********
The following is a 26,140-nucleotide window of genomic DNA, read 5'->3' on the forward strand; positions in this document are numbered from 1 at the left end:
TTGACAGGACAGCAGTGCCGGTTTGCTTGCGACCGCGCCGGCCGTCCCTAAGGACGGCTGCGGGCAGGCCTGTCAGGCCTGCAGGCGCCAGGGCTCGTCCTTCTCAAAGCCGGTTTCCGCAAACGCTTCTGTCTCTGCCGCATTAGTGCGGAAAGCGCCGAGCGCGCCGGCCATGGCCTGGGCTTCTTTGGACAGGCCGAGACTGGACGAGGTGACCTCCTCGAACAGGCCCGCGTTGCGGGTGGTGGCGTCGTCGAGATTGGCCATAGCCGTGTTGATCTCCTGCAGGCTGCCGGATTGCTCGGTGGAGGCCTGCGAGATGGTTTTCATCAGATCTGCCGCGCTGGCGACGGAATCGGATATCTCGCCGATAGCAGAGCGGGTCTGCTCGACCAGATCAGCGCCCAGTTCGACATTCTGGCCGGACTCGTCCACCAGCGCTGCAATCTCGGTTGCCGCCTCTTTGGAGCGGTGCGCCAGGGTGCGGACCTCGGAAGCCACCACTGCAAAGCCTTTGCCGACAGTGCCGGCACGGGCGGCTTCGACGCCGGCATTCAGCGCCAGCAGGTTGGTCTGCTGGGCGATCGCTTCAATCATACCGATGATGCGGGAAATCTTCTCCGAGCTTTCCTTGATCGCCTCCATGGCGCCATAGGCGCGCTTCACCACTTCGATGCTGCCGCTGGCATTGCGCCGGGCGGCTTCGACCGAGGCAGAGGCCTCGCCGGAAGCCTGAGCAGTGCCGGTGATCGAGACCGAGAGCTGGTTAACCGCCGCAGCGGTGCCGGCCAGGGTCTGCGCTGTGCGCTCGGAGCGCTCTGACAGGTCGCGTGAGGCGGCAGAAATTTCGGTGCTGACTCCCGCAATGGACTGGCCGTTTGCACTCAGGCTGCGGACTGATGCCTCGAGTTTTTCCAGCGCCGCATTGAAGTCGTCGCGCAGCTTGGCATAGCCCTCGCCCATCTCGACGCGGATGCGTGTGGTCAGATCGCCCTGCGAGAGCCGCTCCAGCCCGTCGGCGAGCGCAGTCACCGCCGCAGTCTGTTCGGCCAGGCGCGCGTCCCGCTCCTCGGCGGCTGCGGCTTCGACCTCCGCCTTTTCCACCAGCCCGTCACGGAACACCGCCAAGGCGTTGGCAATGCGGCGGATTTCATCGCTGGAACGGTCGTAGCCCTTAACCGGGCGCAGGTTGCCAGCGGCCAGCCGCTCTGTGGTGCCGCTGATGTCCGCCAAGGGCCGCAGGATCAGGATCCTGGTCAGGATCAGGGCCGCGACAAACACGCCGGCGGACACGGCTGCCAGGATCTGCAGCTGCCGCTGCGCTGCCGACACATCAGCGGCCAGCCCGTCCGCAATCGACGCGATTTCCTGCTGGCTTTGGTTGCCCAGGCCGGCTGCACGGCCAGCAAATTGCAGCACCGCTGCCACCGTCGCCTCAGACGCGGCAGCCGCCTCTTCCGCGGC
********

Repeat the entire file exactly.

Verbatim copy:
The following is a 26,140-nucleotide window of genomic DNA, read 5'->3' on the forward strand; positions in this document are numbered from 1 at the left end:
TTGACAGGACAGCAGTGCCGGTTTGCTTGCGACCGCGCCGGCCGTCCCTAAGGACGGCTGCGGGCAGGCCTGTCAGGCCTGCAGGCGCCAGGGCTCGTCCTTCTCAAAGCCGGTTTCCGCAAACGCTTCTGTCTCTGCCGCATTAGTGCGGAAAGCGCCGAGCGCGCCGGCCATGGCCTGGGCTTCTTTGGACAGGCCGAGACTGGACGAGGTGACCTCCTCGAACAGGCCCGCGTTGCGGGTGGTGGCGTCGTCGAGATTGGCCATAGCCGTGTTGATCTCCTGCAGGCTGCCGGATTGCTCGGTGGAGGCCTGCGAGATGGTTTTCATCAGATCTGCCGCGCTGGCGACGGAATCGGATATCTCGCCGATAGCAGAGCGGGTCTGCTCGACCAGATCAGCGCCCAGTTCGACATTCTGGCCGGACTCGTCCACCAGCGCTGCAATCTCGGTTGCCGCCTCTTTGGAGCGGTGCGCCAGGGTGCGGACCTCGGAAGCCACCACTGCAAAGCCTTTGCCGACAGTGCCGGCACGGGCGGCTTCGACGCCGGCATTCAGCGCCAGCAGGTTGGTCTGCTGGGCGATCGCTTCAATCATACCGATGATGCGGGAAATCTTCTCCGAGCTTTCCTTGATCGCCTCCATGGCGCCATAGGCGCGCTTCACCACTTCGATGCTGCCGCTGGCATTGCGCCGGGCGGCTTCGACCGAGGCAGAGGCCTCGCCGGAAGCCTGAGCAGTGCCGGTGATCGAGACCGAGAGCTGGTTAACCGCCGCAGCGGTGCCGGCCAGGGTCTGCGCTGTGCGCTCGGAGCGCTCTGACAGGTCGCGTGAGGCGGCAGAAATTTCGGTGCTGACTCCCGCAATGGACTGGCCGTTTGCACTCAGGCTGCGGACTGATGCCTCGAGTTTTTCCAGCGCCGCATTGAAGTCGTCGCGCAGCTTGGCATAGCCCTCGCCCATCTCGACGCGGATGCGTGTGGTCAGATCGCCCTGCGAGAGCCGCTCCAGCCCGTCGGCGAGCGCAGTCACCGCCGCAGTCTGTTCGGCCAGGCGCGCGTCCCGCTCCTCGGCGGCTGCGGCTTCGACCTCCGCCTTTTCCACCAGCCCGTCACGGAACACCGCCAAGGCGTTGGCAATGCGGCGGATTTCATCGCTGGAACGGTCGTAGCCCTTAACCGGGCGCAGGTTGCCAGCGGCCAGCCGCTCTGTGGTGCCGCTGATGTCCGCCAAGGGCCGCAGGATCAGGATCCTGGTCAGGATCAGGGCCGCGACAAACACGCCGGCGGACACGGCTGCCAGGATCTGCAGCTGCCGCTGCGCTGCCGACACATCAGCGGCCAGCCCGTCCGCAATCGACGCGATTTCCTGCTGGCTTTGGTTGCCCAGGCCGGCTGCACGGCCAGCAAATTGCAGCACCGCTGCCACCGTCGCCTCAGACGCGGCAGCCGCCTCTTCCGCGGC